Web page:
16. The next point for consideration in this application is whether the petitioner is entitled to get an order of injunction restraining the defendants from interfering with his position as a director of the Indian company. The petitioner in the plaint has made out a case of an oral agreement whereby the defendants Nos. 1, 2 and 3 have agreed to take him as a director on partnership basis, and on equal terms and conditions as that of the defendants Nos. 1, 2 and 3. Under the articles of association of the company, it is the company which has the right to take in a new director at a general meeting of the company and the directors are not entitled under the articles of association of the company to take any new director. Moreover, the directors have no right to enter into any agreement where the company is not a party to it to bind the company with such an agreement. Whether there was such a valid agreement or not would be the subject-matter of this suit but at the moment certain factors are important for the purpose of a decision for granting an interim relief pending the disposal of the suit. It is an admitted case that Mr. Malkani, although required to take a qualification share of Rs. 100, failed to do so in terms of the articles of association of the company. Although the articles of association of the company have been amended and/or modified, yet the said amendment has not been given any retrospective effect. Moreover, Mr. Malkani, although he has submitted that his holding of the position of the branch manager is an office of profit with the company was known to the company and in spite of that knowledge the board of directors have decided to appoint him as a director, in my opinion, that does not absolve Mr. Malkani from satisfying the provisions of Section 314 of the Companies Act. Under Section 314 of the Companies Act, only when the company accords its consent by a special resolution in that case the director is absolved from the liability as envisaged under Section 314 of the Companies Act. Although the appointment of Mr. Malkani by the board of directors was adopted by the company subsequently at a general meeting, yet there was no special resolution which accorded a consent to Mr. Malkani's holding the position of the branch manager at Bombay. As such, he has disqualified himself from acting as a director of the company. Although under Article 1 of the articles of association of the company, the Regulations contained in Table A in the First Schedule of the Companies Act have been made applicable to this company, an exception has been made in cases where so far as those are modified or altered by the articles of association of the company under the articles of association of the company. It is that the company under Article 71 at a general meeting may appoint new directors and the board has not been given any power to appoint such directors. As such, any appointment by the board of directors is ultra vires under the articles of association of the company. Although the appointment of Mr. Malkani as a director of the board was adopted by a subsequent meeting by the company held on 30th September, 1977, the court cannot injunct the company and the shareholders from holding a meeting and passing a resolution and deciding not to re-elect the petitioner as a director of the company. In fact, it is the case of the respondents that at a meeting held on 9th of January, 1978, at the extraordinary general meeting of the Indian company, the company has decided that the petitioner should not act as a director of the company, in the interest of the company. As such, any order passed by the court would be rendered nugatory by the company and its shareholders at its next general meeting. Although the plaintiff was appointed as a working director of the company his remuneration and perquisites and the division of duties were left to be decided by the company only after the taking over of the American company by the Indian company and at a subsequent general meeting which has not been done by the company after its taking over.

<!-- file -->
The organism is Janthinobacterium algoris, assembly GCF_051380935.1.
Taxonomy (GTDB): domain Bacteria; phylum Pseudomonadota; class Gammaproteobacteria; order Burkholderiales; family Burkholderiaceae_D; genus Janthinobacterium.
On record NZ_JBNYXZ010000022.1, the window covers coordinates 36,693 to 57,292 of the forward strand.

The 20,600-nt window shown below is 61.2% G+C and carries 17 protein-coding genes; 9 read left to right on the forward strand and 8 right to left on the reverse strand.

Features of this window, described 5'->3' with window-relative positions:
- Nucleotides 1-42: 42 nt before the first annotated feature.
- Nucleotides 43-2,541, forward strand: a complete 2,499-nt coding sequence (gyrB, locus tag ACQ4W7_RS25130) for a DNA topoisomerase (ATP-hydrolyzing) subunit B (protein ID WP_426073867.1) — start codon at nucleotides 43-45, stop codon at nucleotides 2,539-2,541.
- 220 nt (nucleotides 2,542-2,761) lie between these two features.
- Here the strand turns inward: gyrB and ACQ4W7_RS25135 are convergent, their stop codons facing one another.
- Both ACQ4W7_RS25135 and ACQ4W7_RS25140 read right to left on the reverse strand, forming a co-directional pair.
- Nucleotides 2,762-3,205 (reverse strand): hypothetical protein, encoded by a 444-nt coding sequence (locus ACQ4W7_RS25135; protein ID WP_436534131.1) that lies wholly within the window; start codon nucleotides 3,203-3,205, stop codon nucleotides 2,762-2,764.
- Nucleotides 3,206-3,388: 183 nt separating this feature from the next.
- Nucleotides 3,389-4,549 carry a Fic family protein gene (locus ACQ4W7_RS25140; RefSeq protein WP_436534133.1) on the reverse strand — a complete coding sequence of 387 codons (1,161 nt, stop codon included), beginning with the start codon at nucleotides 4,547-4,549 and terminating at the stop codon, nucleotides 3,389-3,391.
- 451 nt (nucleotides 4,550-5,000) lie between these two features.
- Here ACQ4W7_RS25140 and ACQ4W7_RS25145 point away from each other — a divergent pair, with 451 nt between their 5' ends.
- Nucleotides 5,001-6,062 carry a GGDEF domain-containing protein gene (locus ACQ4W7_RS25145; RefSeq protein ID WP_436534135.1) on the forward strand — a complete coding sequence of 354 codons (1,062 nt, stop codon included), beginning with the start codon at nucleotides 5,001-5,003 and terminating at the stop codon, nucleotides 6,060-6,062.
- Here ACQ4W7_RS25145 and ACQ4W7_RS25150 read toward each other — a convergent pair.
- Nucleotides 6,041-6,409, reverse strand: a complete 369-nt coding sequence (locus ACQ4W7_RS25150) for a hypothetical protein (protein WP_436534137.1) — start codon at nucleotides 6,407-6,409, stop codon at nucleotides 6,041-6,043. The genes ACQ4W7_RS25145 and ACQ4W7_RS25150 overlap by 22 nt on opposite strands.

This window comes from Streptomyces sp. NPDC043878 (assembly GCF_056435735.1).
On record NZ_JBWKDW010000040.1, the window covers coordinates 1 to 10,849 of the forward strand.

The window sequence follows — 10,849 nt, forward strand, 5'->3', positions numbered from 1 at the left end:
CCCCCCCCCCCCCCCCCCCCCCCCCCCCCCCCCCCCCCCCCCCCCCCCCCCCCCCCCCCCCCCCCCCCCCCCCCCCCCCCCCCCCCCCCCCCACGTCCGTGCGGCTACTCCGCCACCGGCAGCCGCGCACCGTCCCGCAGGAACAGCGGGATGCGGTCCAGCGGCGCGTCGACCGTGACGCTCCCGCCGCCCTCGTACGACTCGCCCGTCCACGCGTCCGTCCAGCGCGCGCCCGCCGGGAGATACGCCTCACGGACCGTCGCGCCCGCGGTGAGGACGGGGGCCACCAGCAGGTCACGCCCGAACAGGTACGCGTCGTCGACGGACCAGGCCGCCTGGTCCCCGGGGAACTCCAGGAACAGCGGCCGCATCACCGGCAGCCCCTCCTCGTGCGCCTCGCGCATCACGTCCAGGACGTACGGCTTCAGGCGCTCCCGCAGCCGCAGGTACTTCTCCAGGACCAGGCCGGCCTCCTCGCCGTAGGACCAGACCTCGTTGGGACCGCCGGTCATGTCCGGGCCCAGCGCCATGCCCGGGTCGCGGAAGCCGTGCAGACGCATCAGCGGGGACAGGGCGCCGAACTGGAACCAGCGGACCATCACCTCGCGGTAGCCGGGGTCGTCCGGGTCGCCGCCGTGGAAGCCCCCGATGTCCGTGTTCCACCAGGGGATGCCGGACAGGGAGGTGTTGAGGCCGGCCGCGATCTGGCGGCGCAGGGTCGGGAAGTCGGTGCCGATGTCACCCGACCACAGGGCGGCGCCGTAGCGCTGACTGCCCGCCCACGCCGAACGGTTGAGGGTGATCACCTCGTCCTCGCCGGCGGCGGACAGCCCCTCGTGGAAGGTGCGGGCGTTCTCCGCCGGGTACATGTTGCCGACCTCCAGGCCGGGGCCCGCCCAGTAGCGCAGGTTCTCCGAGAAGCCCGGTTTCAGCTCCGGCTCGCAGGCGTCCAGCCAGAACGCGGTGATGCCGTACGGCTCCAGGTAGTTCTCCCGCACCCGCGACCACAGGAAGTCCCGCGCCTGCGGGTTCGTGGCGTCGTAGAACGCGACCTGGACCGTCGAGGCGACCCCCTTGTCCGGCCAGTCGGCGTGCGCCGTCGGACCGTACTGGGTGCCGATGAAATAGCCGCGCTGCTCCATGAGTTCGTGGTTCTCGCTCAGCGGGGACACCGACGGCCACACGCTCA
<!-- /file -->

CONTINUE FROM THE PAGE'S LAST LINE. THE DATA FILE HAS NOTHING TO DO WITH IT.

17. From the minutes of the meeting, it would appear that although it was within the knowledge of the directors and that of the shareholders of the company that Mr. Malkani was holding such office, in terms of Section 314 of the Companies Act the company has not by its special resolution accorded or exempted the plaintiff from such disqualification. As such, the plaintiff is not entitled to get any advantage of the minutes of the board meeting as also of the meeting of the shareholders of the company. Mr. Ghosh also submitted that from the minutes of the meeting dated 8th of January, 1978, it would be abundantly clear that the shareholders of the company and the directors do not wish to have Mr. Malkani as a director of the company. As such, the court should not impose an undesirable director on the company. More so, when the company at its next meeting would remove the said director and the court's order would be rendered nugatory by the company at the first available opportunity. As such, the court should not interfere with the internal and/or domestic affairs of the company. The articles of association of the company give power to the company to appoint a director and to nobody else. In this respect, Mr. Ghosh referred to a case reported in  37 Ch D 1 (CA) (Browne v. La Trinidad) and the case reported in  2 All ER 653 ;  1 WLR 638 (Ch D) (Bentley-Stevens v. Jones), where an injunction was refused in spite of the fact of the existence of certain irregularities in the holding of the meeting of the company. Although in such a case before the termination of B and a person as trustee for the intended company, by which it was stipulated that B should be a director and should not be removed and although, such agreement was acted upon, yet no contract adopting it was entered into between the plaintiff and the company, and it was held in that case that there was no contract between B and the company, and as such no order of injunction was passed. The court cannot grant an interlocutory injunction in respect of irregularities which could be cured by going through proper processes. Even assuming that the plaintiff was a quasi-partner he could still be expelled by the company as the company had statutory right to remove him from its board and his only remedy was held to be considered at the time of winding up of the company on the ground that it was just and equitable for the court to make such an order. Even assuming that the plaintiff's case is correct that there was such an oral agreement to take the plaintiff as a partner on equal terms along with the other directors of the company, such contract for quasi-partnership would be relevant only in the case of winding up of the company but that fact alone would not entitle the plaintiff to get an order of injunction as the court should not interfere or force the company to conduct their business in a particular manner. The case reported in  40 Comp Cas 715 (SC) (Ram Autar Jalan v. Coal Products P. Ltd.) held that while deciding the question whether the plaintiff is a director or not in a company, the court should give consideration not only to the factual aspect as to whether the plaintiff has been functioning as a de facto director but the court should give also due consideration to the legal aspect of the matter. The case reported in  24 TLR 469 (CA) (Bluett v. Stutchbury's Ltd.], where it was held that the directors who derive their power could only act in accordance with the articles and cannot bind the company by appointing a man as managing director for four years so as to deprive the company of their power and duty of considering at the next general meeting whether the person so appointed was a fit and proper person and eligible for re-election under the articles of association of the company or removable under the articles and there the court held that it was completely outside the power of the directors and competence to enter into any agreement which would entirely deprive the company of its right under the articles of association. In this case also, the company, not being a party to the said agreement, could not be held to be bound by an agreement entered into by and between the directors and Mr. Malkani. The company has not ratified and/or accepted the said agreement entered into by its directors with the plaintiff. As such, I am inclined not to pass any order injuncting the company and/or the respondents from interfering with the plaintiff's position as a director of the company. With regard to the last point of allotment of shares there is neither any averment in the plaint nor in the petition challenging the allotment of the said shares by the company in favour of the defendants Nos. 1, 2 and 3. Mr. Roy's submission that in view of the fact that no return has been filed with the Registrar of Companies in respect of the allotment of the shares and as such the allotment of the said shares are invalid and not binding on the petitioner is unacceptable to me. Under Section 75 of the Companies Act, a return of the allotment of shares should be filed with the Registrar of Companies within a certain period and, in the absence of that, certain penal provisions have been made. Non-filing of the return will not make the allotment of the shares bad. There is a distinction between the provisions of Section 75 and the provisions of Section 108 of the Companies Act. From the records it would appear that such a return was filed with the Registrar of Companies but the said returns being incomplete, the company was asked to file proper returns. Filing of the return is not a pre-requisite condition; as such the allotment in fact does not become invalid for non-compliance of the same. Moreover, this point being taken for the first time in the affidavit-in-reply, the defendants did not get any chance of dealing with the same ; as such it would not be proper on my part to pass any order relying on the facts as stated in the affidavit-in-reply. Applying the principles as laid down in  40 Comp Cas 715 (SC) (Ram Autar Jalan v. Coal Products P. Ltd.) in order to get an order of injunction, the plaintiff will have not only to satisfy the court regarding the factual position of his acting as a director but also must satisfy the court that in law he was holding such position as a director.